Kevin Bunge, former DeKalb County Board member, took offense at a recent column by Daily Chronicle General Manager, Eric Olson, comparing the Board’s recently passed “restrictive” wind turbine ordinance to their past approvals of the County Landfill.
Bunge gave us permission to republish his response to Olson here, and it seemed to be a good way to revisit this issue.
We would love to hear what our readers think about the County’s wind turbine ordinance, now that it has been passed. Are the restrictions worth the potential lost revenue? Is Olson right that the only reason this was treated differently than the landfill is that it wasn’t going to be as much of a boon to local government and their pet projects?
If you don’t want to or can’t read Olson’s column in the Chronicle, here is a summary of his main points:
* DeKalb County Board members should have done more research before passing their restrictive wind turbine ordinance. In particular, they should have listened more to Dan Cribben, whose rural district already has wind turbines.
* According to Cribben, the tax revenue generated by wind turbines has helped rural school districts like Indian Creek to improve instruction to their students. It has also provided additional income to landowners and created jobs.
* By voting to appease the “no wind crowd,” the County Board effectively killing a large wind farm proposal by EDF Renewables.
* The County Board has a history of approving projects that residents find “objectionable,” such as the expansion of the large landfill near Cortland.
* In the case of the landfill, the County Board chose to follow the Illinois Pollution Control Board’s recommendations. On the other hand, they voted to exceed the restrictions suggested by the hearing officer for the IPCB in the case of the wind turbines.
* The reason the County Board was willing to approve the landfill project without placing unworkable restrictions on it was because they needed the revenue to construct the new jail.
“This shows a STUNNING level of ignorance for a newspaper editor. How you decided to send out a statement so lacking in knowledge of the process AND the outcome should be embarrassing to you.
– The committee actually debated wind energy for over a year, including allowing ANYONE to talk every time we met. Dan was part of those discussions and did NOT try to get his points in the code at the time. Maybe you should have checked the votes of the committee before starting to type? Just maybe a unanimous vote from the committee should have EDUCATED you about something?
– The Illinois Pollution Control Board DOESN’T HAVE REGS THAT COVER TURBINES. Their regs WERE NEVER INTENDED TO COVER TURBINES AND ARE INADEQUATE TO COVER TURBINES. If instead of proselytizing you looked into that, even a smidgen, you’d have educated yourself. But nah, can’t do that.
– Most, if not all, of the committee members educated themselves about the wind issue for a hundred or more hours, including testimony from virtually everyone with an opinion on the topic. I have over 20,000 pages of data about turbines on my computer desktop including the basic science, university studies, case studies for and against wind energy, and testimony for and against wind turbines. AND I HAVE READ EVER SINGLE PAGE.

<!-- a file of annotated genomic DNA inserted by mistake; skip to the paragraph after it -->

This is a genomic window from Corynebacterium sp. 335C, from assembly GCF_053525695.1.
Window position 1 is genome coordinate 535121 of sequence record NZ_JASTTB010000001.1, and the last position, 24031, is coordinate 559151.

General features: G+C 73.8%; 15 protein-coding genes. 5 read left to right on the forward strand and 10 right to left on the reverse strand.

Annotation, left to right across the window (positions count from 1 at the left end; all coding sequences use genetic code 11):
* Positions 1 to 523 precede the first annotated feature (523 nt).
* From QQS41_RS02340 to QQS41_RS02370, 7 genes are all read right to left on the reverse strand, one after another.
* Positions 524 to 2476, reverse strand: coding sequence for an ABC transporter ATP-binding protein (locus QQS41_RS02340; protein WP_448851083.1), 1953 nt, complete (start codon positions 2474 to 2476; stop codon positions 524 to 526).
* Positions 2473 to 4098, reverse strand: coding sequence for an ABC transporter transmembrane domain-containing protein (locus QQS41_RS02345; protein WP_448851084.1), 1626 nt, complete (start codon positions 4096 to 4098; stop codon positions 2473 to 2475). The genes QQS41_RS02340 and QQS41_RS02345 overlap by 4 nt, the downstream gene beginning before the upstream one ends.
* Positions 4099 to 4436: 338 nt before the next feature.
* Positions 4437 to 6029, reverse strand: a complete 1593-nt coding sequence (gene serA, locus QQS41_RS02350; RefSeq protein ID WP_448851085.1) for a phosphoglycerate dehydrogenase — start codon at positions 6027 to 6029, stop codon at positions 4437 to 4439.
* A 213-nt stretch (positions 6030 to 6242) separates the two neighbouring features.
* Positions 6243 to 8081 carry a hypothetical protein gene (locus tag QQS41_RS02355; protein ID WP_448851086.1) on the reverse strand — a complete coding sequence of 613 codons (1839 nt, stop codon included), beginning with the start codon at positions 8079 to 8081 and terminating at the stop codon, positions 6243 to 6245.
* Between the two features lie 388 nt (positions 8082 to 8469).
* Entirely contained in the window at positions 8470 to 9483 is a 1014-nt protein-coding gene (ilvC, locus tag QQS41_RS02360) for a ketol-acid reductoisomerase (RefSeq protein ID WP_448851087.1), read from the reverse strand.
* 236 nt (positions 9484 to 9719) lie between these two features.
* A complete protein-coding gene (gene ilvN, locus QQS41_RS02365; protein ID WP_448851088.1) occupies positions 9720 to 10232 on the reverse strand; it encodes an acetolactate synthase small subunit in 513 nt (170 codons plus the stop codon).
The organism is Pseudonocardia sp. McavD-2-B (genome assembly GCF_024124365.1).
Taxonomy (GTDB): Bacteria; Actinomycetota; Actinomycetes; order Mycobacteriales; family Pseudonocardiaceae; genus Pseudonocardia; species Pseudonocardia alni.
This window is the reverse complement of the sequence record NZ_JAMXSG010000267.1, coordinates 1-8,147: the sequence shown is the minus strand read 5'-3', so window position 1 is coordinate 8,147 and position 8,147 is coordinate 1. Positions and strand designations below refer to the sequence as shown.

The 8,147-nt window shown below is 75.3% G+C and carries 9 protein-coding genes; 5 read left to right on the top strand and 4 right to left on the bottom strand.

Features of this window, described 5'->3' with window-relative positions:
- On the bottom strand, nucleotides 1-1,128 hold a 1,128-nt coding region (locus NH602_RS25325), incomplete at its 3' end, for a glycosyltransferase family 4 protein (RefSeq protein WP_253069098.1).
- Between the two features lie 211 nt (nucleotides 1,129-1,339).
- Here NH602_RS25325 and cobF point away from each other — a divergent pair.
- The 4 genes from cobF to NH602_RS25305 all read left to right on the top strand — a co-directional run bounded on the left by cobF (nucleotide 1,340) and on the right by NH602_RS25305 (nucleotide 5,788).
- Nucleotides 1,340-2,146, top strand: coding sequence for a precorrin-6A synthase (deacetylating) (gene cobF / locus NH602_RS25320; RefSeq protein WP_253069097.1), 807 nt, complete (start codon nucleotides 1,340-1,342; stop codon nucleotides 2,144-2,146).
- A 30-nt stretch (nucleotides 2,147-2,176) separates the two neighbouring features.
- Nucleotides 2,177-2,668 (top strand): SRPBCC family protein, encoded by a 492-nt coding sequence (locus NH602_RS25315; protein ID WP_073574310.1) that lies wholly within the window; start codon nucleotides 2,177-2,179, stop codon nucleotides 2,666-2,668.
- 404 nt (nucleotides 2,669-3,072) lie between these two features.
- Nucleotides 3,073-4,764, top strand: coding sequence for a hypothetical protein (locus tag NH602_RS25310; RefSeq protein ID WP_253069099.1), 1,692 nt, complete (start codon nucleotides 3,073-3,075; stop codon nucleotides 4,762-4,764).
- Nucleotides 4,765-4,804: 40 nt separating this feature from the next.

– The hearing officer took 6 hours of testimony and gave an opinion based on a few hours of research. The two efforts can’t even be compared, AT LEAST NOT HONESTLY.
– Comparing the landfill issue to the wind issue is beneath the intelligence of ANY reader, let alone the editor of a newspaper. Might lead to a couple of extra clicks, but stinks of rotting reasoning.
– The committee included 3 folks with science degrees and at least one other with advanced degrees, Both reps of the County District that will be the most impacted by the turbines were on the committee. It would be hard to assemble a committee out of the County Board that took the issue more seriously or dove deeper into the FACTS.
– As an engineer and someone that undertakes to educate myself on new topics for an hour or two every day, I love the turbines as an elegant machine. If we took a vote on day one, I would have voted to allow them virtually anywhere. (i.e. If I were as uneducated about the issue as your column shows that you are, I’d feel like you.) But then we began the process of EDUCATION – and my opinion changed. Seeing a turbine 300′ outside my back or front door wouldn’t bother ME at all – but that’s not what my job is, is it?
– Our ordinance outright prohibits very little, but it DOES force the developers to negotiate with (i.e. pay) the neighboring owners for the right to reduce the default settings. We put the power in the hands of the existing residents and actually encouraged negotiation and “capitalism” in the process.
– A rep for the tower industry has told us that whereas the code is harsh, they can work with it. EDF MIGHT walk, since some of the owners that they had signed up will be more difficult now, but an EDUCATED look at the resulting map shows where towers can still be built via working with the existing land owners.”
Editor’s Note: For more information about the pros and cons of wind farms, check out this article by NPR: http://www.northernpublicradio.org/post/wind-pros-and-cons-harvesting-third-crop